The Department of Communication Sciences and Disorders offers a graduate program that provides academic and clinical training for professional practice as a Speech-Language Pathologist. The curriculum provides educational opportunities to work with communicatively impaired individuals across the lifespan and in various environments.
The program is accredited by the Council on Academic Accreditation of the American Speech-Language and Hearing Association (CAA) and meets all requirements for obtaining Wisconsin licensure as a Speech-Language Pathologist and as a Public School Practitioner.
An undergraduate degree in Communication Sciences and Disorders is NOT a prerequisite for admission. However, Students without an undergraduate degree in Communication Sciences and Disorders must take requisite pre-graduate course work as a Candidate for Non-Degree and then apply for the graduate program. Normally, the pre-graduate course work may be completed in one year. An individualized pre-graduate program curriculum will be devised by the Graduate Program Coordinator or a faculty adviser.
The graduate program is designed for completion in two years including two summers for students with an undergraduate degree in Communication Sciences and Disorders. UW-Whitewater undergraduates who are accepted for early admission may finish the graduate program in one year including two summers. Full-time enrollment is 12 credits during the academic year and 9 credits during the summer. Only students admitted to the graduate program may enroll in 700 level courses. Exception may be granted by the Graduate Program Coordinator. Comprehensive examinations, clinical performance reviews, and portfolio presentations are an integral aspect of determining academic and clinical competence and must be successfully completed for the degree.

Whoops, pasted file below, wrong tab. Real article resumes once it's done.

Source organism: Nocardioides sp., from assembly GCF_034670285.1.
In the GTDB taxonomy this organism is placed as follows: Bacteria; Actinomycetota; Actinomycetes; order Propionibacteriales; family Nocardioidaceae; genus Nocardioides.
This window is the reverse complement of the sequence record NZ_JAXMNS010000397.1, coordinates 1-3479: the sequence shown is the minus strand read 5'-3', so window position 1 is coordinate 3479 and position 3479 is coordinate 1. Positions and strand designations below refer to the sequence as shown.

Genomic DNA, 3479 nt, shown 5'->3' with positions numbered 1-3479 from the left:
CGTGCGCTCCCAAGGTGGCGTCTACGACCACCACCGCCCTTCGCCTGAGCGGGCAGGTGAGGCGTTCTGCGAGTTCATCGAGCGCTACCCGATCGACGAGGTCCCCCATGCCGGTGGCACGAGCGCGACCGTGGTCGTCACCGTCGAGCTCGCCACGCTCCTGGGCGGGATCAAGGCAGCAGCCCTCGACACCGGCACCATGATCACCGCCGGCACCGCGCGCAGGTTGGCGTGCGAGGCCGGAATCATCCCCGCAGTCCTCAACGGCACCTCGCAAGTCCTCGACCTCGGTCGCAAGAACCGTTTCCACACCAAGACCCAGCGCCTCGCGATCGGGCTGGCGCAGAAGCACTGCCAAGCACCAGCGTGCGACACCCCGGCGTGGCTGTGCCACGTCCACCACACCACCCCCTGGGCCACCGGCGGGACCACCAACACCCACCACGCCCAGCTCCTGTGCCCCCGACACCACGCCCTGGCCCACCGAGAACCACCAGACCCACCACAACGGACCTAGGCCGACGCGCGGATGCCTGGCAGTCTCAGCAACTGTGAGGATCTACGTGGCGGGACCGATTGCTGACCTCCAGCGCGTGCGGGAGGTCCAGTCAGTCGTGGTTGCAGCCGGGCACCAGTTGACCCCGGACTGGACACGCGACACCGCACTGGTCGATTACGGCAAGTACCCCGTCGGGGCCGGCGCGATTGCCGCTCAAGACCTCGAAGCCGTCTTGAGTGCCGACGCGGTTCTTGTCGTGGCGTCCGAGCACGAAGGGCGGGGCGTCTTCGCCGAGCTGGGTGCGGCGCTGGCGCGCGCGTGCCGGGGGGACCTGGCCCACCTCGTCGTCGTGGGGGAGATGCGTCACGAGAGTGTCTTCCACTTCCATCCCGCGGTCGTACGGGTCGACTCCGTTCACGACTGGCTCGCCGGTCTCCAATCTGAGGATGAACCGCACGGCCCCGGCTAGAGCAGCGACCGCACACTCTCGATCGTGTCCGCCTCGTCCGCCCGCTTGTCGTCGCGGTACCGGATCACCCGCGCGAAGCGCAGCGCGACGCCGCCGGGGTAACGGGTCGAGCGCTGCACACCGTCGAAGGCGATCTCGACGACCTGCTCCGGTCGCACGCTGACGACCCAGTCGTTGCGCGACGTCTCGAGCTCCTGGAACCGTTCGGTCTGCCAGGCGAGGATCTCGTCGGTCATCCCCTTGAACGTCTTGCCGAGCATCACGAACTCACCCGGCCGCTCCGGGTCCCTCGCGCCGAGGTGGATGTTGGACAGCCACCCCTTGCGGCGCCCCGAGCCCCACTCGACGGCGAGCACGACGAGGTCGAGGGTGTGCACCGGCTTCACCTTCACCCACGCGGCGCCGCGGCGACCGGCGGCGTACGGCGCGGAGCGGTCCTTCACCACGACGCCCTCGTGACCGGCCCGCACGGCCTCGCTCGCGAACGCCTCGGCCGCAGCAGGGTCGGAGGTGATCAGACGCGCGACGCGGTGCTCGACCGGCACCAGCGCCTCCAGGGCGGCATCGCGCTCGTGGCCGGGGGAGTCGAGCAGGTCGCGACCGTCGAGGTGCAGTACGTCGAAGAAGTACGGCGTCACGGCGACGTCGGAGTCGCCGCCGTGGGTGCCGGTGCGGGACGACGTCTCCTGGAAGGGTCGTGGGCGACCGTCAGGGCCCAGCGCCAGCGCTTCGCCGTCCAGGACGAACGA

The curriculum prepares students for the PRAXIS Examination in Speech-Language Pathology — leading to a Certificate of Clinical Competence. In preparing to practice as a Speech-Language Pathologist, students will learn such skills as: conducting formal and informal measures to diagnose and implement goals for the treatment of individuals of all ages with disorders of articulation, language, voice, fluency, and hearing; theorizing about disorders of articulation, language, voice, fluency, and hearing; engaging in self and client evaluations utilizing objective behavioral measurements; and presenting client-related information in both written and oral communication.
Phone: (262) 472-5202
Students must obtain and complete two separate applications for admission. The program application is completed and mailed directly to the Department of Communicative Disorders (program application form, letter of intent and recommendations); and the Graduate School application is returned directly to the Graduate Studies Office (Graduate Studies application form, fees, transcripts). Both applications must be obtained from the Graduate Studies Office or downloaded from http://academics.uww.edu/commdis. To be considered for admission, both applications must be completed and returned to the Department of Communicative Disorders by the deadline of February 1 for September admission.
All applicants are encouraged to apply for graduate assistantships administered through the Graduate Studies Office. Many graduate students have received financial support as a result of this funding.
A minimum of 27 academic units, excluding practica, enrollment in practicum every semester, and successful completion of a comprehensive examination is required.
REQUIRED IF NOT TAKEN AS UNDERGRADUATE
SELECT 0-27 UNITS IF NOT TAKEN AS UNDERGRADUATE
NOTE: CONTACT PROGRAM COORDINATOR FOR MORE INFORMATION REGARDING LICENSURE AND CAA ACCREDITATION REQUIREMENTS. LICENSURE INFORMATION IS PROVIDED FOR INFORMATION ONLY. LICENSURE REQUIREMENTS AND ACCREDITATION ARE NOT CHECKED BY THE GRADUATE AUDIT SYSTEM.